Statistical Analysis

Erik Kratz: XBH Machine

Erik Kratz broke open Sunday’s game against the Braves with a three-run double in the first inning. Though the Phillies would eventually lose the contest in dramatic fashion, Kratz had made his presence felt once again in what has been a terrific rookie season.

Kratz has a .384 wOBA through 113 plate appearances and a 142 wRC+ — production 42% better than the league average. His wOBA and wRC+ each rank 4th among catchers with at least 100 plate appearances and he has performed better than every catcher with fewer than 200 trips to the dish, whether they are backup catchers or injured starters.

The guy can hit, and what made that particular double so impressive, and his season as a whole for that matter, is that he continues to rack up extra-base hits. He isn’t hitting weak grounders that find holes, but rather doubles and home runs that leave the bat with authority. Kratz now has 29 hits on the season: 13 singles, eight doubles and eight home runs. Yes, 16 of his 29 hits have been for extra bases, which computes to 55.2%.

While his playing time still constitutes a small sample size, the XBH% is very high. It got me wondering where Kratz’s rate ranks this season, as well as what players in which seasons posted the highest rates of all-time.

Looking at this season first, I perused the Fangraphs leaderboard for players with 100+ PA and 20+ hits, and calculated their percentage of (2B+3B+HR)/Total Hits. I added the hits filter because it seemed silly for someone with three doubles out of five hits to “lead the league” in this made-up category.

There were 411 players that met this criteria and Kratz ranked… second. Sure, these filters were designed to include both players with 100 and 500 PAs, but the Phillies backup catcher has “Coste’d” to the 2nd-best extra-base hit percentage in all of baseball. His 55.2% isn’t too far off of Adam Dunn‘s 56.3% rate either. Dunn leads the league: he has 96 hits, with 16 doubles and 38 home runs.

Chris Carter of the Athletics ranks 3rd: he has 11 doubles and 14 homers out of 46 hits. Jay Bruce comes in 4th place, with 32 doubles, 3 triples and 30 home runs out of 121 total hits. Ranking 5th is Chris Young of the Diamondbacks, who has 24 doubles and 14 home runs — but surprisingly no triples — out of 72 hits.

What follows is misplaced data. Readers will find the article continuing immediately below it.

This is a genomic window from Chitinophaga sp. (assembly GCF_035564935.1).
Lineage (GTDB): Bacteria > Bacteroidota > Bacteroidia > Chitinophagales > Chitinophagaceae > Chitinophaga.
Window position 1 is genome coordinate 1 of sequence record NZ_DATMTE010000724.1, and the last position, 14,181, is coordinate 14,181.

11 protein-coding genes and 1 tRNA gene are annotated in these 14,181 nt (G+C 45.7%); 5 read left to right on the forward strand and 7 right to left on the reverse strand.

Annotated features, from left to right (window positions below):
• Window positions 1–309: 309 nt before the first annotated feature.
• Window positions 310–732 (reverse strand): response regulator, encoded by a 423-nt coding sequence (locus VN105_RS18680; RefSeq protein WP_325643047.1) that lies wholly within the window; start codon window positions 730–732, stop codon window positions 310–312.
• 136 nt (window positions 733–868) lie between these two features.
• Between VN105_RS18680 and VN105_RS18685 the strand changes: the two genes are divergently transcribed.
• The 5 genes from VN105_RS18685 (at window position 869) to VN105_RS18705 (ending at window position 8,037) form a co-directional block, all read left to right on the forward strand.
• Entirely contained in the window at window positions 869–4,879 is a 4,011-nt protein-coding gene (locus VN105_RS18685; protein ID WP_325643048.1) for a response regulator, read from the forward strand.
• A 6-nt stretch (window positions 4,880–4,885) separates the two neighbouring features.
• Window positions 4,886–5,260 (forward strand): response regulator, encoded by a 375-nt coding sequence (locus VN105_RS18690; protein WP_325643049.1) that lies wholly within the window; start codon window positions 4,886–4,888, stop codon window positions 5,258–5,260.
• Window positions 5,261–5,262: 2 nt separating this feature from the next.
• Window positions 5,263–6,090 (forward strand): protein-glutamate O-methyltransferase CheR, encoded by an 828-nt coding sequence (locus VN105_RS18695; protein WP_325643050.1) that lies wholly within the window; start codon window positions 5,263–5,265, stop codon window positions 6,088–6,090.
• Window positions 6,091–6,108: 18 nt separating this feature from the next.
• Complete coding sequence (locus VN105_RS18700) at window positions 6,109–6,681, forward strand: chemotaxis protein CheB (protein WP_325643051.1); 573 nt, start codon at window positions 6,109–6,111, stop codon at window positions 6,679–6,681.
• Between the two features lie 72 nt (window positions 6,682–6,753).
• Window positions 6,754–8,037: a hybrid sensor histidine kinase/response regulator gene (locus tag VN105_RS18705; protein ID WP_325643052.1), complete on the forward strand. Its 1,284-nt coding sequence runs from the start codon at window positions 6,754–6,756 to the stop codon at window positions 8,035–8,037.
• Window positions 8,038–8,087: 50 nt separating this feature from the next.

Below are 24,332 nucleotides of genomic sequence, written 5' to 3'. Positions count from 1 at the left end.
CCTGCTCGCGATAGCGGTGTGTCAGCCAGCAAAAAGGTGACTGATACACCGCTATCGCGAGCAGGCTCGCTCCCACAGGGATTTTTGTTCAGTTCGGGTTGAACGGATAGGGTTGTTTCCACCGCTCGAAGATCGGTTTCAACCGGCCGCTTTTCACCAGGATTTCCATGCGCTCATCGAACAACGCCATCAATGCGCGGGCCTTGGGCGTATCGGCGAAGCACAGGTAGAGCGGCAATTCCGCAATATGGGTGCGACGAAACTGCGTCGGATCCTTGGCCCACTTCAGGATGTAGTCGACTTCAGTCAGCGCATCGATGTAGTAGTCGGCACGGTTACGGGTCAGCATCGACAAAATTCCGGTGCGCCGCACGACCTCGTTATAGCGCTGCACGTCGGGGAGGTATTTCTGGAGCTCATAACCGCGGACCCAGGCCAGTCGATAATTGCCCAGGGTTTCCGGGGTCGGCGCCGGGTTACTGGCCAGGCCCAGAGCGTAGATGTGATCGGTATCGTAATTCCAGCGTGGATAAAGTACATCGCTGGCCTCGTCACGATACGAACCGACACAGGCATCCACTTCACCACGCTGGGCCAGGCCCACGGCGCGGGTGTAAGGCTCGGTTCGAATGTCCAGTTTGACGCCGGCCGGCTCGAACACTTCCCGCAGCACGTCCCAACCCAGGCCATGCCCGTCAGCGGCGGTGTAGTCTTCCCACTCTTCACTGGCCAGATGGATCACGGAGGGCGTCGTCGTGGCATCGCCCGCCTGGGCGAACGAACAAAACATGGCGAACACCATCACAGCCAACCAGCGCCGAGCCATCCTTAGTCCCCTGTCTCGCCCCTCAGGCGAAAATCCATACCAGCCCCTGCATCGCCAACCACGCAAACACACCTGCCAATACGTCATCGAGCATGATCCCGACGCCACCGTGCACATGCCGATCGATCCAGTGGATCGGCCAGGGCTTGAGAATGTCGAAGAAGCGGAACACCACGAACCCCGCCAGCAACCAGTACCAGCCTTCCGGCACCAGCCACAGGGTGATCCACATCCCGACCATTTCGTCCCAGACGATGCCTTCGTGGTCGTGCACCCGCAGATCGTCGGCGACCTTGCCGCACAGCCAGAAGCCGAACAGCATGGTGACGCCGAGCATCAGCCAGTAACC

But where does Kratz’s 55.2%, or Dunn’s 56.3% rank historically? Are they among the best single-seasons in this regard? Are they even in the Top 10-20? To find out, I ran the same database query but looked at all players throughout history with 100+ PA and 20+ hits. The results brought to light some funny and interesting names from the past:

– Bobby Estalella, 2002: 69.6% (23 hits, 7 2B, 8 HR)
Barry Bonds, 2001: 68.6% (156 hits, 32 2B, 2 3B, 73 HR)
Frank Thomas, 2005: 65.2% (23 hits, 3 2B, 12 HR)
Eli Marrero, 2005: 64.0% (25 hits, 7 2B, 2 3B, 7 HR)
Ken Griffey, Jr., 2003: 63.4% (41 hits, 12 2B, 1 3B, 13 HR)
– Adam Piatt, 2003: 63.3% (30 hits, 13 2B, 6 HR)
Matt Williams, 1989: 62.7% (59 hits, 18 2B, 1 3B, 18 HR)
Russell Branyan, 2004: 62.2% (37 hits, 11 2B, 1 3B, 11 HR)

Overall, Kratz’s rate isn’t among the best raw rates of all-time, but he fares much better when the rates are adjusted by league and year. We won’t get into that data just yet, as it’s prudent to let the man finish his season, but this is a perfect example of how context looms large in statistical analysis. Kratz’s 55.2% rate looks low relative to the all-time leaderboard, but of more importance is how numbers fare in relation to the scoring or hitting environment.

Regardless, this has been a great rookie season for the journeyman catcher and there shouldn’t be any doubts remaining about his ability to backup Chooch moving forward.

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